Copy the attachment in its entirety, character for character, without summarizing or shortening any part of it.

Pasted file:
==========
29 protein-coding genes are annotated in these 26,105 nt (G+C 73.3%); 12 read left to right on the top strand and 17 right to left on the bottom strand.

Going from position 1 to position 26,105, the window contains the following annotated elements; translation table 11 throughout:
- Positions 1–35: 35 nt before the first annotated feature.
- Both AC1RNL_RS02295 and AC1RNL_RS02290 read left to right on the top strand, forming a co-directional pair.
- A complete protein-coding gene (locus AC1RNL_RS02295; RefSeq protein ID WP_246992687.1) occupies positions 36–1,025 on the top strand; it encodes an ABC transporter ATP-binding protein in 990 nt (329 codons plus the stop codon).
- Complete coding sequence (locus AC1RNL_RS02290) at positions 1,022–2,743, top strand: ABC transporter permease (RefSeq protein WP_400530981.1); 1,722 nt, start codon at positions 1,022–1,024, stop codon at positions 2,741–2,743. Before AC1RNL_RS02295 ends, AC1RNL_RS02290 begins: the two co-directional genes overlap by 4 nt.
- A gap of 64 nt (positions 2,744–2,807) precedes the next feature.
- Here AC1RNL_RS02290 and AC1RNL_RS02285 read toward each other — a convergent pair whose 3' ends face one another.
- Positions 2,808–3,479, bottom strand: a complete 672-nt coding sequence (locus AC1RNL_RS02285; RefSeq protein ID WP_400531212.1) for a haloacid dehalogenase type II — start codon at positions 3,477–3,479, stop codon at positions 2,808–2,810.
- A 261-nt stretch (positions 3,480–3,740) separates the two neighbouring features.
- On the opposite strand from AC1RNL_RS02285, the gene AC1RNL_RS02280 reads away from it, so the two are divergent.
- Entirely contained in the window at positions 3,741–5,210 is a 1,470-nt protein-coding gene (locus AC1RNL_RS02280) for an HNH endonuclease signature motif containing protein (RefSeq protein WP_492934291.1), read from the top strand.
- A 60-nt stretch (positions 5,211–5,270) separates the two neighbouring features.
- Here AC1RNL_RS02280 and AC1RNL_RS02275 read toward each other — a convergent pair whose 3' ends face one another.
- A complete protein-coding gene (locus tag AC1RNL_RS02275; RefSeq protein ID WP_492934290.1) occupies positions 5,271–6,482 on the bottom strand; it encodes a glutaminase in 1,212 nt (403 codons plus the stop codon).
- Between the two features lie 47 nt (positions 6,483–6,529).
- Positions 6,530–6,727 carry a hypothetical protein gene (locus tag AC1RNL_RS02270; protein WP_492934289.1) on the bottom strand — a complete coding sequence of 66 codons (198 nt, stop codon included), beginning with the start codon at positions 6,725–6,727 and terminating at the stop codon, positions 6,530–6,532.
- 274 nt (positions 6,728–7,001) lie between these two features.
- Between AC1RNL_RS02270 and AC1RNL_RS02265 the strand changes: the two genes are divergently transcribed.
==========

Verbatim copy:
29 protein-coding genes are annotated in these 26,105 nt (G+C 73.3%); 12 read left to right on the top strand and 17 right to left on the bottom strand.

Going from position 1 to position 26,105, the window contains the following annotated elements; translation table 11 throughout:
- Positions 1–35: 35 nt before the first annotated feature.
- Both AC1RNL_RS02295 and AC1RNL_RS02290 read left to right on the top strand, forming a co-directional pair.
- A complete protein-coding gene (locus AC1RNL_RS02295; RefSeq protein ID WP_246992687.1) occupies positions 36–1,025 on the top strand; it encodes an ABC transporter ATP-binding protein in 990 nt (329 codons plus the stop codon).
- Complete coding sequence (locus AC1RNL_RS02290) at positions 1,022–2,743, top strand: ABC transporter permease (RefSeq protein WP_400530981.1); 1,722 nt, start codon at positions 1,022–1,024, stop codon at positions 2,741–2,743. Before AC1RNL_RS02295 ends, AC1RNL_RS02290 begins: the two co-directional genes overlap by 4 nt.
- A gap of 64 nt (positions 2,744–2,807) precedes the next feature.
- Here AC1RNL_RS02290 and AC1RNL_RS02285 read toward each other — a convergent pair whose 3' ends face one another.
- Positions 2,808–3,479, bottom strand: a complete 672-nt coding sequence (locus AC1RNL_RS02285; RefSeq protein ID WP_400531212.1) for a haloacid dehalogenase type II — start codon at positions 3,477–3,479, stop codon at positions 2,808–2,810.
- A 261-nt stretch (positions 3,480–3,740) separates the two neighbouring features.
- On the opposite strand from AC1RNL_RS02285, the gene AC1RNL_RS02280 reads away from it, so the two are divergent.
- Entirely contained in the window at positions 3,741–5,210 is a 1,470-nt protein-coding gene (locus AC1RNL_RS02280) for an HNH endonuclease signature motif containing protein (RefSeq protein WP_492934291.1), read from the top strand.
- A 60-nt stretch (positions 5,211–5,270) separates the two neighbouring features.
- Here AC1RNL_RS02280 and AC1RNL_RS02275 read toward each other — a convergent pair whose 3' ends face one another.
- A complete protein-coding gene (locus tag AC1RNL_RS02275; RefSeq protein ID WP_492934290.1) occupies positions 5,271–6,482 on the bottom strand; it encodes a glutaminase in 1,212 nt (403 codons plus the stop codon).
- Between the two features lie 47 nt (positions 6,483–6,529).
- Positions 6,530–6,727 carry a hypothetical protein gene (locus tag AC1RNL_RS02270; protein WP_492934289.1) on the bottom strand — a complete coding sequence of 66 codons (198 nt, stop codon included), beginning with the start codon at positions 6,725–6,727 and terminating at the stop codon, positions 6,530–6,532.
- 274 nt (positions 6,728–7,001) lie between these two features.
- Between AC1RNL_RS02270 and AC1RNL_RS02265 the strand changes: the two genes are divergently transcribed.